Tue, 01/18/2011 - 11:38 | 884012 topcallingtroll
topcallingtroll's picture

Join the new religion of St. vincent and help do battle against the 47 named demons.

Tue, 01/18/2011 - 13:00 | 884257 hedgeless_horseman
hedgeless_horseman's picture

Standby to run riot.

Running riot is when poorly-trained hounds chase the wrong prey.

Tue, 01/18/2011 - 12:07 | 884086 Lower Class Elite
Lower Class Elite's picture

Check out, I say.  In whatever fashion is available to you.  For some, that can mean physically bailing out to Montana or Argentina or wherever.  For most (myself included in this group), I think it means getting as many friendlies as close by as possible, and really working on how to take care of you and yours completely outside of the "normal" way that has been ingrained in us since birth.  For example, in my case I have a small piece of land owned free and clear.  It is surrounded by family and friends and woodlands.  It is in the town where I was born and raised, so I am intimately familiar with the area and a good number of the people/families nearby.  It is not by any means prime real estate, but it has decent water and trees, it's within walking distance to a rail line, it has great topsoil, but it is otherwise completely unremarkable and under "normal" conditions not particularly valuable.  I have no financial "assets" whatsoever (not even PM's, sorry, but I need other things worse), but I also have no debt.  I am personally building my own house on the land, cash and carry, no mortgage, no Home Depot card.  Even with experience, this is a demanding task.  I am fortunate in that I grew up on a farm, but even then we took full advantage of cheap and easily obtained pesticides, fertilizers, and farm equipment.  I am also fortunate that I am a fairly skilled and experienced carpenter/woodworker/bodger, and I have quite a collection of useful tools (my "precious" metals).  I still have my "normal" day job, but I am in fact checking out of BAU in plain sight.  I hold no illusions that I'm headed for some utopian Amish-without-the-religion "Good Life".  Cars are freaking cool.  Computers are awesome.  Refrigerators are kick ass.  Air conditioning is wonderful.  Hot and cold running water 24/7/365 is quite nice.  Zipping down to the Ultra Mega Mart and buying 40 pounds of strawberries in January if I feel like it is fantastic.  Now barring an actual no-shit extinction event, I don't think all those things will just disappear from the world entirely one day.  But I am increasingly convinced that they will disappear from MY world at some point.  Soon perhaps.  So I'm checking out of the entire thought process that has enabled me to come to expect all that cheap, easy, neato stuff.  I'll use it while it's still available to me, and I'll try to be as ready as I can for when it's not.  Even then, there are absolutely no guarantees.  I'm OK with that.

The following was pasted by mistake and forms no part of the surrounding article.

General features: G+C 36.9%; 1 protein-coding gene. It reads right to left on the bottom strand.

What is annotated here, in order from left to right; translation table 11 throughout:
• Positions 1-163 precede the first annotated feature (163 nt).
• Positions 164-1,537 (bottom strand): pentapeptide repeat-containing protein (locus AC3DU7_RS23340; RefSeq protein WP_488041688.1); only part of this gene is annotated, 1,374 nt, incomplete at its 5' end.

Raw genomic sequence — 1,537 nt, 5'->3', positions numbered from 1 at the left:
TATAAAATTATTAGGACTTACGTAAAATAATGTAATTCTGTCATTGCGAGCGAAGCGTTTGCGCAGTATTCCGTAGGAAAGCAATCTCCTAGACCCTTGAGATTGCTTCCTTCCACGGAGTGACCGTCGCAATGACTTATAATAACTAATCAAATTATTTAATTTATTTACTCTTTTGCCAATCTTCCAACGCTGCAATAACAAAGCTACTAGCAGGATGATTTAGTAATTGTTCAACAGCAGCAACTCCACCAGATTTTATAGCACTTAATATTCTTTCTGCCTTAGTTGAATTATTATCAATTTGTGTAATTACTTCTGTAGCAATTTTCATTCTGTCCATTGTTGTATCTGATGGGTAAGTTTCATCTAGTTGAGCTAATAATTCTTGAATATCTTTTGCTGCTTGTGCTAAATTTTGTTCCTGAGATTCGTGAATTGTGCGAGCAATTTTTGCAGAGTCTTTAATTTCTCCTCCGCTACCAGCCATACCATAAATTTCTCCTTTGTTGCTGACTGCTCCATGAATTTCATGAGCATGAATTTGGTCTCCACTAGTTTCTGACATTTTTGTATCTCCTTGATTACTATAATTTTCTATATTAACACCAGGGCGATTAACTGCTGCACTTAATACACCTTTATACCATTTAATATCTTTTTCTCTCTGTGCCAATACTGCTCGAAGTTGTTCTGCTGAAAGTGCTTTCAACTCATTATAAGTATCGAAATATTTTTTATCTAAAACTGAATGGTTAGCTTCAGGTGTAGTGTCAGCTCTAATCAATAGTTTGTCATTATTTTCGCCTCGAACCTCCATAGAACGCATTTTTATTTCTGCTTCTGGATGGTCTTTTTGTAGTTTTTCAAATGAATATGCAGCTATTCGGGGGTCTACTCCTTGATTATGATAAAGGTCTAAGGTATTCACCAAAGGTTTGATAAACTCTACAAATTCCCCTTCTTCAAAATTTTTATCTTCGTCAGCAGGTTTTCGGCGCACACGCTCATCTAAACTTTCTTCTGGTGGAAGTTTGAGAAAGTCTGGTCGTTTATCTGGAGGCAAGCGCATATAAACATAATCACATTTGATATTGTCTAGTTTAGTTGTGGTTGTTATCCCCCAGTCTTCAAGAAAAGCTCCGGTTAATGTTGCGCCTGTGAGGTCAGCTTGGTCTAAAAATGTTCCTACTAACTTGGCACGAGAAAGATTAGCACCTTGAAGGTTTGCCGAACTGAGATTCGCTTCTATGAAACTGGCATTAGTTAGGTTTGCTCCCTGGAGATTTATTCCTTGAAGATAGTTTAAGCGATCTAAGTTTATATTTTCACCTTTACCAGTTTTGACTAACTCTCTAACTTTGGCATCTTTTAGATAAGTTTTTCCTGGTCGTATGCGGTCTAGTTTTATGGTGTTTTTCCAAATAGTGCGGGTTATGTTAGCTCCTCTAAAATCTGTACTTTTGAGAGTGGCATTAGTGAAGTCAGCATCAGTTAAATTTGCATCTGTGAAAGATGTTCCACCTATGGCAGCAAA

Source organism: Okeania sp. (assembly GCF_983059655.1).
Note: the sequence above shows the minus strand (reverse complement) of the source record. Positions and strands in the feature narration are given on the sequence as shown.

Tue, 01/18/2011 - 14:04 | 884454 Oh regional Indian
Oh regional Indian's picture

Awesome post LCE. Dripping with honesty. Awesome attitude to life also.


Tue, 01/18/2011 - 14:16 | 884488 Lower Class Elite
Lower Class Elite's picture

Thanks ORI.  On a long enough timeline, etc., eh?

Tue, 01/18/2011 - 10:51 | 883889 Salinger
Salinger's picture

great article, reminds me of that Obama website that was set up to fight smears



Tue, 01/18/2011 - 10:52 | 883890 proLiberty
proLiberty's picture


We should also recall the extent to which subsidies for ethanol and biodiesel distorts the prices of corn and oil-rich seed crops like soybeans.  These distortions in market prices are not only on a per gallon basis as is the case with ethanol, but also in large 7 and 8 figure grants to private investor groups to build facilities, as well as in running interference with local agencies for rapid and favorable terms and approvals of permits, especially for water resources.

The more government intrudes in multiple areas of the economy, the less anyone can accurately judge true market conditions. It is like trying to measure the height of waves in a lake from a motor boat circling in its own wake. Worse, one government bureaucracy will then attempt to intrude in the market based on prices and conditions that were partly the result of intrusion of some other government bureaucracy down the block. The result is always the dissipation of wealth and liberty, and the squandering of what remains of our future.

Obama is the first post-solvency president. We have clearly moved beyond merely squandering our blessings. Thanks to big and Bigger government, we have moved to squandering our credit line.


Tue, 01/18/2011 - 10:58 | 883905 Beatscape
Beatscape's picture

Great post.  One thing missing from this analysis that belongs here... the pressure on wages from globalization.  We are all competing with Chinese wages.  This is one of the key factors that is preventing hyperinflation from kicking in. And, is a critical factor that is starting to lower standards of living in 1st world countries--and raise them in 3rd world countries.  There is a great equalization of wages going on and it's impact is significant.